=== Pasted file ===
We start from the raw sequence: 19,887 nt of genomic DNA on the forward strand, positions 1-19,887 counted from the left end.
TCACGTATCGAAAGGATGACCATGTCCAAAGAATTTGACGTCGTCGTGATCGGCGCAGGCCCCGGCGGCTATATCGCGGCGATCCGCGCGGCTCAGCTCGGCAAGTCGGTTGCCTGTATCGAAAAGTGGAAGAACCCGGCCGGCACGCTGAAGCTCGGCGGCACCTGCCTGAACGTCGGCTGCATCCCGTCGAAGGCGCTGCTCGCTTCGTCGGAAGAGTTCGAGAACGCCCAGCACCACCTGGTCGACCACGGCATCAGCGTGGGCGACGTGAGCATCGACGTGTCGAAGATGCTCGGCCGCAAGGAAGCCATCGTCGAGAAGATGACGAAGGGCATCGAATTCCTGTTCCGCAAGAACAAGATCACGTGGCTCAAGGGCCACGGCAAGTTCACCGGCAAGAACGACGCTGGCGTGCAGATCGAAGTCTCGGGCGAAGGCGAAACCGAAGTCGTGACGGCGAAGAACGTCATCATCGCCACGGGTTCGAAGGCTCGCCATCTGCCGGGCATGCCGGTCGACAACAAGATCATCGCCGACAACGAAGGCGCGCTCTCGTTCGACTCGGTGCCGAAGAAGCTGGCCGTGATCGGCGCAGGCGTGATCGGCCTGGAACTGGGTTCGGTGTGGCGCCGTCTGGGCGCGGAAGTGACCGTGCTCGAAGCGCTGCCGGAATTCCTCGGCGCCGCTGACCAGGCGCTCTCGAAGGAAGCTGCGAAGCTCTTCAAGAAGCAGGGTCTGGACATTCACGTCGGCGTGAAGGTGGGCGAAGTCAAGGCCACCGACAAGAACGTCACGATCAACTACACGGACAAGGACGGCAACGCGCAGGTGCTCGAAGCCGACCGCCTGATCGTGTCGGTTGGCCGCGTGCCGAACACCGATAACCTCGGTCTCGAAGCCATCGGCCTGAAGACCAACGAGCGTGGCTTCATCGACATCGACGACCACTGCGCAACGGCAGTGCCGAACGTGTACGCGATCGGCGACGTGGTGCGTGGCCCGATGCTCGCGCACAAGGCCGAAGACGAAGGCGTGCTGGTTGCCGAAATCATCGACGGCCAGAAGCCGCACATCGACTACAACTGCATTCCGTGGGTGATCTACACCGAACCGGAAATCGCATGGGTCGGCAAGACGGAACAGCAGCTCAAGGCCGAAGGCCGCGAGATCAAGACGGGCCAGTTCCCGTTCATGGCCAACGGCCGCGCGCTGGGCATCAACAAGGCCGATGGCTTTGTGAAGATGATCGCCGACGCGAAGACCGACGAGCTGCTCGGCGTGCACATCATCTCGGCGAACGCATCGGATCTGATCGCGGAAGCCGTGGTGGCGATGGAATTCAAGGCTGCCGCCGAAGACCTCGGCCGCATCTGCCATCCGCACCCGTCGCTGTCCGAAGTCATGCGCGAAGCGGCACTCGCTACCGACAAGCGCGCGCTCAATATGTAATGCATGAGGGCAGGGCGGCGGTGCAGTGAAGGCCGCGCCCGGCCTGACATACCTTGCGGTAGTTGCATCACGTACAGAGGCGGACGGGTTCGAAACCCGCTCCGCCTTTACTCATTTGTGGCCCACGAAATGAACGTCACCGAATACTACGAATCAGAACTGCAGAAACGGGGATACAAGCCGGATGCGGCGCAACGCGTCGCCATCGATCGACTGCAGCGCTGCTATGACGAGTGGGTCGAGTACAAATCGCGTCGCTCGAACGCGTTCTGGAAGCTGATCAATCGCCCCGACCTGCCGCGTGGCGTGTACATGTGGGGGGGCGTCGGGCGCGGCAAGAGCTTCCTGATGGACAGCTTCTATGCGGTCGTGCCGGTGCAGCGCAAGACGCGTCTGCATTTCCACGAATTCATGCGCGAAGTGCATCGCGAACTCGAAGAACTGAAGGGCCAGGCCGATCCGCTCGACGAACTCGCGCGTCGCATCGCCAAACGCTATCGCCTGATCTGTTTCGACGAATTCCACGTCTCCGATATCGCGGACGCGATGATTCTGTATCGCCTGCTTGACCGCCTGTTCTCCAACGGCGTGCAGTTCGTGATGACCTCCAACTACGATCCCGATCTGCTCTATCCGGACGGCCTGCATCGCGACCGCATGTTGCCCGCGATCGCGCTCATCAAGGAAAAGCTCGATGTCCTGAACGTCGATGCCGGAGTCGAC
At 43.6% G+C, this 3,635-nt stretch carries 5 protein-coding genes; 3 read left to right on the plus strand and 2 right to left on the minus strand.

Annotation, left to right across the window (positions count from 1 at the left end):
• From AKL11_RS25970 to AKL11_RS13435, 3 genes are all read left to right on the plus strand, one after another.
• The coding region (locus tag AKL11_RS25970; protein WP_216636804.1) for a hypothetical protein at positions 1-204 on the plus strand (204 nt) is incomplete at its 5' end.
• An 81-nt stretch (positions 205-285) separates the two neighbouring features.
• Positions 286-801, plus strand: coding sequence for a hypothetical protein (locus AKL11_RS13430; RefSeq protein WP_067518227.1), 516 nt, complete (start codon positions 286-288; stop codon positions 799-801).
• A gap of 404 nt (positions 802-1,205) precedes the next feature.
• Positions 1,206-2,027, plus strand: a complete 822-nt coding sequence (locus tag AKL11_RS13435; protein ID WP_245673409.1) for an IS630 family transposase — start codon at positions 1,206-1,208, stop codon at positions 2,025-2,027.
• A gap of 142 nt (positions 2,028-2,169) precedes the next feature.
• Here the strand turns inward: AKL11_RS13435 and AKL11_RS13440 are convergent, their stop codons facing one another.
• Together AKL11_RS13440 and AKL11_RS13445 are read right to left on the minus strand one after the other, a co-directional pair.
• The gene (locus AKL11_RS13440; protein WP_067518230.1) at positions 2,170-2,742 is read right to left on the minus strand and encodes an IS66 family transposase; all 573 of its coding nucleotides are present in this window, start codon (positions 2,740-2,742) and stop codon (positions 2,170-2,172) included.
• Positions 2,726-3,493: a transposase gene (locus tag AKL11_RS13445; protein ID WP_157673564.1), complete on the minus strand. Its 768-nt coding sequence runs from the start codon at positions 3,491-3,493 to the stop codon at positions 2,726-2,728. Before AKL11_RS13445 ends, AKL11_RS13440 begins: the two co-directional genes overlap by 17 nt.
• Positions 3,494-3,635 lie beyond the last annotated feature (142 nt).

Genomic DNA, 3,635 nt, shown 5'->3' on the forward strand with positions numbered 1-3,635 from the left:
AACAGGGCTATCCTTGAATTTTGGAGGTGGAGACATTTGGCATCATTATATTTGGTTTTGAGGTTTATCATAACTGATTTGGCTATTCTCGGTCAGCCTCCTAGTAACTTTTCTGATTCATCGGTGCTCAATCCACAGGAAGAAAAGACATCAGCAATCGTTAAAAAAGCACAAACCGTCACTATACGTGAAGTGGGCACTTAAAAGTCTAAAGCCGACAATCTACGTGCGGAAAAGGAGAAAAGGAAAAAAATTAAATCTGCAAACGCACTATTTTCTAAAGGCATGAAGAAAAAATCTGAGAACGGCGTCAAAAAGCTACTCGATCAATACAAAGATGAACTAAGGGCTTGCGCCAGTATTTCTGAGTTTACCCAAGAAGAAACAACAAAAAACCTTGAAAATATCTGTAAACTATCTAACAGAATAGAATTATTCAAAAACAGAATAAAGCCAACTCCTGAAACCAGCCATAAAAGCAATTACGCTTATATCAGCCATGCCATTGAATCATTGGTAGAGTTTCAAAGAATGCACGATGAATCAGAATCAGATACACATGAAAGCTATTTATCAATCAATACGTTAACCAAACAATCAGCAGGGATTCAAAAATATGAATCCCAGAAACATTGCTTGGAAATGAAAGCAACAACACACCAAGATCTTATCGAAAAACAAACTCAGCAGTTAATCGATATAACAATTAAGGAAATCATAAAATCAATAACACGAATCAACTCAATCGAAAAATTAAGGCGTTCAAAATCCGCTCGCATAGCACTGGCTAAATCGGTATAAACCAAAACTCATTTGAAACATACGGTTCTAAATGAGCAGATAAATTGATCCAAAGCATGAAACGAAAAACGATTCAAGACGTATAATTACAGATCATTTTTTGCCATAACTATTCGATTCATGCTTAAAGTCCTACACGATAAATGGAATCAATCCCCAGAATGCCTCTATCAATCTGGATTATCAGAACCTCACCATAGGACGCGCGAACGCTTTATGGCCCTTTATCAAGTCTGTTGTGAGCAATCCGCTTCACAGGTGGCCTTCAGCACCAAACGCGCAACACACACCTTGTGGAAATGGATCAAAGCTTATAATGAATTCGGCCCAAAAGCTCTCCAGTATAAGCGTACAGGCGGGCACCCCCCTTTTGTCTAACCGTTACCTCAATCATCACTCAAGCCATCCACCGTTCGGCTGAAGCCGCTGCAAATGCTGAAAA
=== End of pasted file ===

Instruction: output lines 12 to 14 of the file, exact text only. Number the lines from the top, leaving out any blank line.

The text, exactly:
• Here the strand turns inward: AKL11_RS13435 and AKL11_RS13440 are convergent, their stop codons facing one another.
• Together AKL11_RS13440 and AKL11_RS13445 are read right to left on the minus strand one after the other, a co-directional pair.
• The gene (locus AKL11_RS13440; protein WP_067518230.1) at positions 2,170-2,742 is read right to left on the minus strand and encodes an IS66 family transposase; all 573 of its coding nucleotides are present in this window, start codon (positions 2,740-2,742) and stop codon (positions 2,170-2,172) included.